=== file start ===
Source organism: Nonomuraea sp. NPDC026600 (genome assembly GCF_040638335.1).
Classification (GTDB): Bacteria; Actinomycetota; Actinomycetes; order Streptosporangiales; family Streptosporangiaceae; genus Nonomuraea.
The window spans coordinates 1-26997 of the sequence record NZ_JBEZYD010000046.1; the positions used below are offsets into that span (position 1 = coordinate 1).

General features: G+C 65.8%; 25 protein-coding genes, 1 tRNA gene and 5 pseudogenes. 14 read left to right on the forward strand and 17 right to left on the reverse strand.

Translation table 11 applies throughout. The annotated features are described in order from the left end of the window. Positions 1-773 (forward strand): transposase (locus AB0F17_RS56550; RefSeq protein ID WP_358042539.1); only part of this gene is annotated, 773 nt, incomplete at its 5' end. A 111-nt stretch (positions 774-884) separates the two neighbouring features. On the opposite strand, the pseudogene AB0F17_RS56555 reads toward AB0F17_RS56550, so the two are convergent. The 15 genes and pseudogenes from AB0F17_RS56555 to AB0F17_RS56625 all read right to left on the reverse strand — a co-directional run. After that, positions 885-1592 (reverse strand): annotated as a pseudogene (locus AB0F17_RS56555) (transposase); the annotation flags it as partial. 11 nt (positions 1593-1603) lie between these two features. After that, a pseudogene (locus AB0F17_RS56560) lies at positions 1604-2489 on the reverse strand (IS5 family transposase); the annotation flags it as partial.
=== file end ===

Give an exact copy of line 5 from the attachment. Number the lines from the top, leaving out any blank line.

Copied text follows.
Translation table 11 applies throughout. The annotated features are described in order from the left end of the window. Positions 1-773 (forward strand): transposase (locus AB0F17_RS56550; RefSeq protein ID WP_358042539.1); only part of this gene is annotated, 773 nt, incomplete at its 5' end. A 111-nt stretch (positions 774-884) separates the two neighbouring features. On the opposite strand, the pseudogene AB0F17_RS56555 reads toward AB0F17_RS56550, so the two are convergent. The 15 genes and pseudogenes from AB0F17_RS56555 to AB0F17_RS56625 all read right to left on the reverse strand — a co-directional run. After that, positions 885-1592 (reverse strand): annotated as a pseudogene (locus AB0F17_RS56555) (transposase); the annotation flags it as partial. 11 nt (positions 1593-1603) lie between these two features. After that, a pseudogene (locus AB0F17_RS56560) lies at positions 1604-2489 on the reverse strand (IS5 family transposase); the annotation flags it as partial.